The Three Types of Dress Codes
Casual clothing is an everyday style with an emphasis on convenience and practicality. In this style, you can combine classics with ordinary urban clothes.
If your profession is creative, choose an outfit that will emphasize your individuality at the interview.
What to wear:
Casual is a very easy style to adopt. It includes the most diverse combinations: jeans, pants, a day dress, a shirt or sweater, and sneakers or shoes. You can also wear a suit for the interview. It all depends on your taste and creativity.
This style is characterized by a combination of classic and modern looks. Business casual refers to clothing such as a shirt with the top button undone, a pullover, jumper, or sweater, and no tie.
If you are going to an interview at a bank, legal or economic organization, or government institution, give preference to a business casual style.
What to wear:
Business casual is a stricter dress code than casual. You don’t want to wear jeans and sneakers for this interview. Instead, focus on suit, shirt, and tie combinations. Wearing a shirt with a jumper or cardigan is also acceptable.
Business best is a strict, classic dress code with certain rules that cannot be broken.
This style is perfect for management positions.
What to wear:
Business best is an expensive and strict business style with its own set of rules. Men should wear a dark blue or gray suit for the interview, a white shirt, and classic, unvarnished shoes. Women should abide by certain rules regarding the color of their clothes. Only calm colors are acceptable: gray, beige, and dark blue. A minimal set of accessories is allowed, and only black or dark brown shoes with a 1”–2” heel. Bare legs are unacceptable in the business best dress code, so be sure to wear hose.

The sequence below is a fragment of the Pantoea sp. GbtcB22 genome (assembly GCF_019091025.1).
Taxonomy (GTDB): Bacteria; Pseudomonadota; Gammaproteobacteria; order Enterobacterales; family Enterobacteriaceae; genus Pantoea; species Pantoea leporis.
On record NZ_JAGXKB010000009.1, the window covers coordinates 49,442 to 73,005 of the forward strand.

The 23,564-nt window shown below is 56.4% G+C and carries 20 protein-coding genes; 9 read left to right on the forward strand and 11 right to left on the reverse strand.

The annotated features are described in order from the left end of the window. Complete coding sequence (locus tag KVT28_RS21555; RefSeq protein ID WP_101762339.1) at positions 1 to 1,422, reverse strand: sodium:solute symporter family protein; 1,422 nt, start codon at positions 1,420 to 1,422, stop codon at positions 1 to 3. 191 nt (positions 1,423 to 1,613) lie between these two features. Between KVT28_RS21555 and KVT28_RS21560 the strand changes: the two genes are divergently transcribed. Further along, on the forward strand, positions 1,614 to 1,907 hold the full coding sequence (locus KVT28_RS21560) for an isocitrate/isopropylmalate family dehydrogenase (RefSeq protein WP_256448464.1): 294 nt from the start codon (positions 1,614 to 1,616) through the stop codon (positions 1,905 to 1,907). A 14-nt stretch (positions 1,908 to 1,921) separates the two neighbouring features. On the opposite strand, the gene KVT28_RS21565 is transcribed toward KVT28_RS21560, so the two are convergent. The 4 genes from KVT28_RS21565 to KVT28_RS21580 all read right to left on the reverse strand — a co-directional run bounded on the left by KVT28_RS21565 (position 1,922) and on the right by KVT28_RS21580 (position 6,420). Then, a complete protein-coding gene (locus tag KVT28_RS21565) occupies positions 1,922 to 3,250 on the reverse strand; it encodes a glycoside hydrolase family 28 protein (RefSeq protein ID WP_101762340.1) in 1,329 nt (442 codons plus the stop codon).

What Not to Wear to an Interview
1. Lots of accessories and expensive jewelry.
You will have plenty of opportunities to demonstrate your refined taste some other time, so dress simply and without any unnecessary elements for an interview.
2. Clothes with an open neckline.
Do not put the employer in an uncomfortable position. The interviewers will be afraid to lower their eyes below the level of your head for almost the entire conversation and will feel uncomfortable around you during the interview.
3. Clothes that are too tight.
Choose neutral forms of clothing without excessive transparency.
4. A too-short dress or skirt.
You are virtually guaranteed rejection if you ignore this point. The company will likely lose interest in you, and it will make people feel uncomfortable during the interview.
Wearing sports-related clothing is taboo during an interview, even if the work itself involves the most informal of appearances.
6. Untidy clothes.
Wearing unwashed, stained, or smelly clothes to the interview pretty much ensures you won’t get the job.
A job interview is an important conversation about work, and a person's clothing shows how serious they are about both the conversation itself and the job in general. Therefore, don’t neglect the elementary rules of dressing for an interview, especially if doing so can prevent you from getting your dream job. As remote interviews become the norm, some companies still value the personal touch. But why limit yourself? Embrace the future of work with Careerist training and land your dream fully remote tech job! Don't miss out on the flexibility and freedom that remote work offers. Join our comprehensive training programs today and let us help you unlock your potential in the tech world. Still thinking? Click here to learn the success stories of our students and start your journey to a fulfilling remote career!